Science or Scientific Authority — Which do you choose?

Below Elkhorn Rapids, River of No Return Wilderness, Salmon River, ID

I’ve been gone for the last couple of weeks, with seven days on the river, lost in the picture above. It’s been a serious psychic relief to be away from the chronic hysteria associated with COVID-19, as well as the economic uncertainty that even I, a tenured full professor, ostensibly locked in my Ivory Tower, feels. For those that know what I do — run a large design clinic where I create situations for students to interact with industry — that last sentence is a little tongue-in-cheek. Let’s just say I recognize my privilege.

One of the things that has created the furious in-group/out-group conflicts in the United States is the “Believe Science/Don’t Believe Science” meme that literally washes around every COVID-19 discussion. The discussion exists for lots of reasons, of course, but from where I sit, the primary meta-reason is that people are really arguing not so much the issue of “science”, but “scientific authority” . Science (knowing) focuses primarily on methodological lower v-Meme (Legalistic and below) knowledge structures, but occasionally (and rarely) reaches all the way up to the very top of Guiding Principles. Most people don’t practice scientific thinking in virtually all of what they do. In fact, most people are v-Meme limited in even comprehending the methodologies of algorithms, heuristics, combined heuristics and system practice that make it up. They’re looking for a soundbite in time (COVID will kill you!) rather than the far more complex picture of a temporally and spatially dependent phenomena that is highlighting basically every nook and cranny of our social milieu. Precisely because it is SO infectious, as I’ve written about before, it is ringing the societal bell on many things.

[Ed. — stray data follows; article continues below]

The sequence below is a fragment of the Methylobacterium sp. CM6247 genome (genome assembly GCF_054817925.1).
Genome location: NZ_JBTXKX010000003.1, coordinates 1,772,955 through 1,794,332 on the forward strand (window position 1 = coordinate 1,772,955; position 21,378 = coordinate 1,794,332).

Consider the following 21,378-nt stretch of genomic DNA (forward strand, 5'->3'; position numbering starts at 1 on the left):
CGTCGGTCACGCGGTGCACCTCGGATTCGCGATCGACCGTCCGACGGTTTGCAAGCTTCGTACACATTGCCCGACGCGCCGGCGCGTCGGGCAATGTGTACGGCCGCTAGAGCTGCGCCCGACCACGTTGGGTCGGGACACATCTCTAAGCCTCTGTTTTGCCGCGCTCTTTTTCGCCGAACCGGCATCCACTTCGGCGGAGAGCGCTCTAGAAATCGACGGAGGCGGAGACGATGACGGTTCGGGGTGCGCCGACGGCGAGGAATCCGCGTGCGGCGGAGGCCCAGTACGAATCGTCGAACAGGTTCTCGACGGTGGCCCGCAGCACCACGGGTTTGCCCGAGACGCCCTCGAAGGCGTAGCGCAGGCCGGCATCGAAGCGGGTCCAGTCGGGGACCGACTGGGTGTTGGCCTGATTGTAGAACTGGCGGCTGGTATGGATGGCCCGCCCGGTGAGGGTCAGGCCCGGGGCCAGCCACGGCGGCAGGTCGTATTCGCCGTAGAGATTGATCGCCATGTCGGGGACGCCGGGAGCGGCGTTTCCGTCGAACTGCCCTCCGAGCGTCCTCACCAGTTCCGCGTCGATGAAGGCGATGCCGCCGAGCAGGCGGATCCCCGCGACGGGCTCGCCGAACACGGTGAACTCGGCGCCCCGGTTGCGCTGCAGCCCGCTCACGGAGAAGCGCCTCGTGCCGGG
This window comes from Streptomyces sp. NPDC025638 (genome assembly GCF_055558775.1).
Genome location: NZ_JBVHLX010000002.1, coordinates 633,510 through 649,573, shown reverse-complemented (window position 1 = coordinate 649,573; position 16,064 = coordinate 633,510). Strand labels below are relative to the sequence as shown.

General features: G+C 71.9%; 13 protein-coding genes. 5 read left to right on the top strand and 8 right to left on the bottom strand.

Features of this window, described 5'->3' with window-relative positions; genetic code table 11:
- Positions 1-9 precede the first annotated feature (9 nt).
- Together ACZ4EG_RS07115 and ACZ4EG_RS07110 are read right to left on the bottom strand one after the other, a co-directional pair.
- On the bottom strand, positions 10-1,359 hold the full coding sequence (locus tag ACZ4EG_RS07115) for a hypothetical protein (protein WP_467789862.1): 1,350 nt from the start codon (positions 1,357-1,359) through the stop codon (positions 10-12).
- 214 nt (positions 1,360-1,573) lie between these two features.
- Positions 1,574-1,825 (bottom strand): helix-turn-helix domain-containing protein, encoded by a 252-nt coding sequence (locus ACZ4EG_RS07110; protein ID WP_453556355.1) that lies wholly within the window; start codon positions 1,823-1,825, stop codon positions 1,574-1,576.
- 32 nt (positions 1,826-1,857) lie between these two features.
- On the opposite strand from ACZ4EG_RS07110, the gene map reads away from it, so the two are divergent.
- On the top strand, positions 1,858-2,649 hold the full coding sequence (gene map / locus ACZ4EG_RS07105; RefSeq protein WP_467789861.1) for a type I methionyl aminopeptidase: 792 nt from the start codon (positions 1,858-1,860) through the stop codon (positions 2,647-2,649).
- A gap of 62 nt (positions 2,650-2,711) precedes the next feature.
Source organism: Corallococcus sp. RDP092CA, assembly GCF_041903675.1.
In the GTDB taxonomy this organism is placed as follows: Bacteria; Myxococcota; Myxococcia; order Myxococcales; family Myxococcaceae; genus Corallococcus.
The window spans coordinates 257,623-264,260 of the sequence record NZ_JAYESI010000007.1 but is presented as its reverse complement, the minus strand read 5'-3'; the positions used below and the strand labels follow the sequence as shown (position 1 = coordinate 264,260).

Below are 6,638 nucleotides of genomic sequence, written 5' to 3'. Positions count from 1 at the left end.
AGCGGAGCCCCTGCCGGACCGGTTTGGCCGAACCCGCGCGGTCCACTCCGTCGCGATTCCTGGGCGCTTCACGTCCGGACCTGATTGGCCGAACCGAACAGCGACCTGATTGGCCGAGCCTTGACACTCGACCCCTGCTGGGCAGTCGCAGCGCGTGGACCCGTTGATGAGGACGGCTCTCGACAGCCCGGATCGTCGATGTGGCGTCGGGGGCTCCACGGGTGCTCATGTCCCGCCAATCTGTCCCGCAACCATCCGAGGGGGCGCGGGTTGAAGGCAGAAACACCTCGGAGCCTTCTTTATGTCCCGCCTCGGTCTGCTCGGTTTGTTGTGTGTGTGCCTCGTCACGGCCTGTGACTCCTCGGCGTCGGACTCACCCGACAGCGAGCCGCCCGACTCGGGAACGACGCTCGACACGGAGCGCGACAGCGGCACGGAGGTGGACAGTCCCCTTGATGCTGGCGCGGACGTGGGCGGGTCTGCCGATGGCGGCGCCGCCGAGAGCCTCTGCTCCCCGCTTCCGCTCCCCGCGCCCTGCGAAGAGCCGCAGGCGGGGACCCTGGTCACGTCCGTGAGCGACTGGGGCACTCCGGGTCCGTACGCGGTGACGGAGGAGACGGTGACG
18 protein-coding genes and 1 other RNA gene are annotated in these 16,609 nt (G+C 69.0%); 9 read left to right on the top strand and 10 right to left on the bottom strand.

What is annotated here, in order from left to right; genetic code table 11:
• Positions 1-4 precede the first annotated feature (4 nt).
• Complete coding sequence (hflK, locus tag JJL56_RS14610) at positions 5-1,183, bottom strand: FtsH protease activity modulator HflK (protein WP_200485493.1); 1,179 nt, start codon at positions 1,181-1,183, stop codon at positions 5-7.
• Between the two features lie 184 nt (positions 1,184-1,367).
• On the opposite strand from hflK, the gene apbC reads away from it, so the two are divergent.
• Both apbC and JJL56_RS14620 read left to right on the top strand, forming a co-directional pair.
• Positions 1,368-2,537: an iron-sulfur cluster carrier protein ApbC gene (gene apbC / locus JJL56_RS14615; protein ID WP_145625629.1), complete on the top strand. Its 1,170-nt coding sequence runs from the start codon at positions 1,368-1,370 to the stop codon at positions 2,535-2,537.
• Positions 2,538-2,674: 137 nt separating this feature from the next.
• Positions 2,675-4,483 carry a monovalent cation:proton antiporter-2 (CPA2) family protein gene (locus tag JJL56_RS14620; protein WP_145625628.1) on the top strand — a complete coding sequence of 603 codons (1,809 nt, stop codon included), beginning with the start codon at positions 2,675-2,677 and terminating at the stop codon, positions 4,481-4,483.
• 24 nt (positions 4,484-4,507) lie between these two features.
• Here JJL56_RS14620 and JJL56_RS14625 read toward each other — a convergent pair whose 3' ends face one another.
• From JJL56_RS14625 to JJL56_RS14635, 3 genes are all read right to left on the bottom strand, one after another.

Let me give a brief example with the various knowledge structures using something very common in controls engineering, but pretty much unknown outside of it, to make my point. As a young engineering student, I took a class on control theory — what folks do that make your refrigerator stay at a setpoint, or allows a plane to fly on a given flight path from airport to airport. The mathematics are called Laplace Transforms, and their purpose is to take a hard, calculus-heavy problem of shifting accelerations and velocities and turn them into a simpler (but still, not-so-simple) problem in algebra.

Laplace transforms confound students regularly, and I was no exception. They can be algorithmically challenging to execute — we used to have tables of the things whereby we’d pull apart the governing equations of that airplane and “turn the crank” to come up with the algebraic system that we could later analyze. I used to sit in the back of the class, eyes rolling into the back of my head, wondering “who the hell thought up this shit, and how did they do it?” The answer to “who”, of course, is Pierre-Simon Laplace, a French polymath from the 19th century and true scientific revolutionary. He was, not surprisingly, multidisciplinarily accomplished and also politically powerful — a man for all seasons.

That’s who thought up all this shit. Trust me, when I was sitting there in that classroom, I didn’t have Wikipedia. But I knew that I was learning something that was beyond my ability at the time to create.